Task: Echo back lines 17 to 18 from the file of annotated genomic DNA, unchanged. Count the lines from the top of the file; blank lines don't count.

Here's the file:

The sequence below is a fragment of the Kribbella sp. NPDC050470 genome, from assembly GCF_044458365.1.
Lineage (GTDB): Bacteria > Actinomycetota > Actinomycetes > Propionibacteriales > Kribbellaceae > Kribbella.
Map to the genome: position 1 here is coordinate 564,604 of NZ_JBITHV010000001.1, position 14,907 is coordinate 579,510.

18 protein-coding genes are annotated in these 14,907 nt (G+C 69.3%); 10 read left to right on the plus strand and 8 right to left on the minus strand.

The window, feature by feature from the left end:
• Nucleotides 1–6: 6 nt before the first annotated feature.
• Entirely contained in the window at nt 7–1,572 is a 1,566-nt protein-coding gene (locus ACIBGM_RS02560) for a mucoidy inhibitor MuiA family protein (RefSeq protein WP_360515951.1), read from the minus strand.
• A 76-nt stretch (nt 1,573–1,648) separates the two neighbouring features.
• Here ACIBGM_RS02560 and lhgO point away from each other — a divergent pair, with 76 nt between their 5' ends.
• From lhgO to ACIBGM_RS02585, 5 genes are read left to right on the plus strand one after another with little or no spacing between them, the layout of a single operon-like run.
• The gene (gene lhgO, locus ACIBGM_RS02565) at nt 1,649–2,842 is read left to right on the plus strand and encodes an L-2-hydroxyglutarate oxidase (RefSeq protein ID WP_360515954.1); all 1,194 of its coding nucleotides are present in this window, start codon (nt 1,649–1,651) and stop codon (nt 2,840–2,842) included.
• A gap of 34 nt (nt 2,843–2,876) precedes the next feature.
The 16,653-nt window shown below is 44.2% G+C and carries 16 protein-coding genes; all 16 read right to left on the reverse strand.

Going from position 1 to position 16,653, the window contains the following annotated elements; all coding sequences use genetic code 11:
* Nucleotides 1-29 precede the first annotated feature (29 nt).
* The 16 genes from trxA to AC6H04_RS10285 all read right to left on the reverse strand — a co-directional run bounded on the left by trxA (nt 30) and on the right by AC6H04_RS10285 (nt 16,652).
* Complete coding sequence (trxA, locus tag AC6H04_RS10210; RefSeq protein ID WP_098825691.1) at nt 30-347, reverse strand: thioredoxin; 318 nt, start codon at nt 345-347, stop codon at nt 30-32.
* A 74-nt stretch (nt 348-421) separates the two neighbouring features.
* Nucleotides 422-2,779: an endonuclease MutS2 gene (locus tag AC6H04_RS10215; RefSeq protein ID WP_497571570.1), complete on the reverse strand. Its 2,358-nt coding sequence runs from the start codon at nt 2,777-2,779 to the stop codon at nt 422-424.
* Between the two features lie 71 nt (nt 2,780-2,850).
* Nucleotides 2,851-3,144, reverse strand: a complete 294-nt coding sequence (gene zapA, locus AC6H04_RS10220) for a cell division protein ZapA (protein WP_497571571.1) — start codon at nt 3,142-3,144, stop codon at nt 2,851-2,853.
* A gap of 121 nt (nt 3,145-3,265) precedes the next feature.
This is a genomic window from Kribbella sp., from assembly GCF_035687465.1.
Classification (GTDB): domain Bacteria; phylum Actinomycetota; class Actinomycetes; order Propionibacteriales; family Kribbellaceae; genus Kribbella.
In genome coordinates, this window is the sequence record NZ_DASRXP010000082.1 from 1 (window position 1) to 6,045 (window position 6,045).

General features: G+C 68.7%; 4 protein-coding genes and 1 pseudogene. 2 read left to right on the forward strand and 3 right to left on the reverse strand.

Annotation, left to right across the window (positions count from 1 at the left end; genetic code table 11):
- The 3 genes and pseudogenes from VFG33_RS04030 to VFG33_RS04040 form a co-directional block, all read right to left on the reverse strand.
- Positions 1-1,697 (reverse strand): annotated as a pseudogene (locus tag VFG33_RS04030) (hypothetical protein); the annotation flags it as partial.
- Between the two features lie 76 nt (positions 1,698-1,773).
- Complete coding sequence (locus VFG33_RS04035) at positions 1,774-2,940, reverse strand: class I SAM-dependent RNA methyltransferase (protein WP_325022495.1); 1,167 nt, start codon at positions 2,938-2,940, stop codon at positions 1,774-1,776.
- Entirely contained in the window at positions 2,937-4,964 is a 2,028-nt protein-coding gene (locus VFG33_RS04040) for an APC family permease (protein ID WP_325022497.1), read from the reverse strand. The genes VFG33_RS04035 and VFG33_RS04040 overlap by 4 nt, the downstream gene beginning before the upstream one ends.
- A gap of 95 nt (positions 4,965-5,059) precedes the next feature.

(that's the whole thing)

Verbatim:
* Complete coding sequence (trxA, locus tag AC6H04_RS10210; RefSeq protein ID WP_098825691.1) at nt 30-347, reverse strand: thioredoxin; 318 nt, start codon at nt 345-347, stop codon at nt 30-32.
* A 74-nt stretch (nt 348-421) separates the two neighbouring features.